(If you’re not up on your internet memes, let me help you with that)
There was some lovely public art in San Diego, kinetic and colorful and interesting, but only this cheeseball piece had discernible mollusk content.
My mollusk exposure in San Diego was limited to the limpets at La Jolla Cove, as mentioned in my previous post. Next time I’m there, I might be more willing to plunk down the $70 to see what Sea World has to offer me. I did, however, get a chance to spend a full day at the San Diego Zoo. The only invertebrates I saw there were arthropods, including these utterly delightful dung beetles doing their dung beetle thing. I’m sorry to be clogging up my mollusk blog with so many vertebrates as of late, but the San Diego Zoo is a truly exceptional place and I do love all kinds of lifeforms, after all. I especially loved the new elephant exhibit, whose focus was on the extinction of North American megafauna about 10,000 years ago and what extant species are related to those extinct ones. A very cool idea I’ve never seen before in zoos, which usually seem to organize by geographic area, cladistics, or by climate, e.g. the Rainforest house.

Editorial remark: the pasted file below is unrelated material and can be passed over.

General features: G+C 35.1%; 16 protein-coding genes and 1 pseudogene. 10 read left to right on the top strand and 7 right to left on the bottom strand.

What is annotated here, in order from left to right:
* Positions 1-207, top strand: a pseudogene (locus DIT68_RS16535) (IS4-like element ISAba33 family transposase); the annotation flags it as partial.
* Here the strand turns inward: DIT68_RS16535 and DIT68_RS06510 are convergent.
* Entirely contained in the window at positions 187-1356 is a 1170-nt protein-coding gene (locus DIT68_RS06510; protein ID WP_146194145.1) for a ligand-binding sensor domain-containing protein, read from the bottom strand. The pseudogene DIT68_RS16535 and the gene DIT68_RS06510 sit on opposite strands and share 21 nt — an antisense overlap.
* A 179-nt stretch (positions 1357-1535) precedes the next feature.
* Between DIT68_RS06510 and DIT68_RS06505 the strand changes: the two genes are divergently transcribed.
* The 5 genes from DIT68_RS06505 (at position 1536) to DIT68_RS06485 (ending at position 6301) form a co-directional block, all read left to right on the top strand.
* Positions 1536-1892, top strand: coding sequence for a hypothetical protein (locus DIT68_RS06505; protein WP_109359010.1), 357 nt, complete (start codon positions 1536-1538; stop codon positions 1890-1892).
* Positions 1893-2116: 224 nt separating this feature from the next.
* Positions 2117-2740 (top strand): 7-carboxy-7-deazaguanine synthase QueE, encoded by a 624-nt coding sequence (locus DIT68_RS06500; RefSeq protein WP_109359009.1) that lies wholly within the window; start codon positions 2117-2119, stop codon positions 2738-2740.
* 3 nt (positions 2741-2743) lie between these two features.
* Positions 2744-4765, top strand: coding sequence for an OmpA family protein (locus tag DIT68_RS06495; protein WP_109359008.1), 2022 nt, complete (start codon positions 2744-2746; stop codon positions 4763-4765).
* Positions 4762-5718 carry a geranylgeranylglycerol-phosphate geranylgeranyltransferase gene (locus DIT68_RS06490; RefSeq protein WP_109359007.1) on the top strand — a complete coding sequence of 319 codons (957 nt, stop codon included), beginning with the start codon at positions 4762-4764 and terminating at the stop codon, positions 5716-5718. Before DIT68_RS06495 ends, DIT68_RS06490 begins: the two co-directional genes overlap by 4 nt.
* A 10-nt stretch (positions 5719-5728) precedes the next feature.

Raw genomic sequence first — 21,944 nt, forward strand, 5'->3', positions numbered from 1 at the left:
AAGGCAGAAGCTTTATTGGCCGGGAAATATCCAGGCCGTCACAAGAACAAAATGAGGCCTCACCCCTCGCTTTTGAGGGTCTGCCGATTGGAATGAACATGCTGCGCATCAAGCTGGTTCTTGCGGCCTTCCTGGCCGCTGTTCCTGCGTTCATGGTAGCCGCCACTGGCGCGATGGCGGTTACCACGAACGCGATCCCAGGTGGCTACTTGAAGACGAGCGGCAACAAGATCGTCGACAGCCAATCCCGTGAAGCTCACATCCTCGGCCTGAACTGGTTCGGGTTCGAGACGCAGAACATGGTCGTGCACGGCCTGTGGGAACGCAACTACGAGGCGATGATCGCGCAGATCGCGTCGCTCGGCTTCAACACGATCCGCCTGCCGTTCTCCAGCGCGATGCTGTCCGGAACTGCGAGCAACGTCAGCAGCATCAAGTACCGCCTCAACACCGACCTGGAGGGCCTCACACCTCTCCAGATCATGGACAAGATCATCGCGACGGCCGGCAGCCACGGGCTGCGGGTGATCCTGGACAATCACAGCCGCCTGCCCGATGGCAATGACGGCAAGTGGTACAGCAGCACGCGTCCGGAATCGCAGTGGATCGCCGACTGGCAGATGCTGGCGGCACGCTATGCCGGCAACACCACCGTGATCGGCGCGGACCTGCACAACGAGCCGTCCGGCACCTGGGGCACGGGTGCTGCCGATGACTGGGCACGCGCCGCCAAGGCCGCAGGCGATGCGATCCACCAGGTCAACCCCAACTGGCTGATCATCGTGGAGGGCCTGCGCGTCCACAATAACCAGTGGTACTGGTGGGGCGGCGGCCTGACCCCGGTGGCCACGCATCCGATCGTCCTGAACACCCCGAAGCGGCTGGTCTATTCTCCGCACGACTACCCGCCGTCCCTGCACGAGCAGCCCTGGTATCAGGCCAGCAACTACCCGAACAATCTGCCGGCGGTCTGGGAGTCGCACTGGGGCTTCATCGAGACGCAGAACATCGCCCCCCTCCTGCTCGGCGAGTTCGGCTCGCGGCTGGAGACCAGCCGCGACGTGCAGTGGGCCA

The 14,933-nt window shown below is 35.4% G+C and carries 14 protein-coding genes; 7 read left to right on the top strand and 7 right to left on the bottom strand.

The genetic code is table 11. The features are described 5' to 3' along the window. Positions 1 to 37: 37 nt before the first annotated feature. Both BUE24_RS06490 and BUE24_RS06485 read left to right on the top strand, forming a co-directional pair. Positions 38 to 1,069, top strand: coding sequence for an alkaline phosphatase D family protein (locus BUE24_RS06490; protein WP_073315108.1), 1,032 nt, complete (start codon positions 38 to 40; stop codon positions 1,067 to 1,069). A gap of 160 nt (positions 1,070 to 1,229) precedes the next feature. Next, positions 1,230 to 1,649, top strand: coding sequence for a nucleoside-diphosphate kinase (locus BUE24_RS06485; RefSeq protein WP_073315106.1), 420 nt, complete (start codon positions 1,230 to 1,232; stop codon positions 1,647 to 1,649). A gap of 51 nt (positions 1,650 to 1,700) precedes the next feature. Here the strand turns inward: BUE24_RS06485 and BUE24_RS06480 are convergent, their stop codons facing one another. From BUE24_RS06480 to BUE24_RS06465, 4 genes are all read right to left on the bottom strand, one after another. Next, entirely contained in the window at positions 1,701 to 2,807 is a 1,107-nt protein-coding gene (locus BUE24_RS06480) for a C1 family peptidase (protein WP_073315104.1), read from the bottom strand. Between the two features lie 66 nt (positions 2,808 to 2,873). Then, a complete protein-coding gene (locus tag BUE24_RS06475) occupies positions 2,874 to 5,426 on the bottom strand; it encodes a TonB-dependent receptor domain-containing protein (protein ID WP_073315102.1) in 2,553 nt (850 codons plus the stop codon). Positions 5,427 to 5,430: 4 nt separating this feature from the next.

I do love seeing animals from far flung branches on the tree of life– I was very fortunate to see tuatara “in the wild” in New Zealand (the wild was an urban wildlife preserve; that kind of counts, right?) At the San Diego Zoo, I met my first monotreme friend, this here echidna.
I made some other friends, too.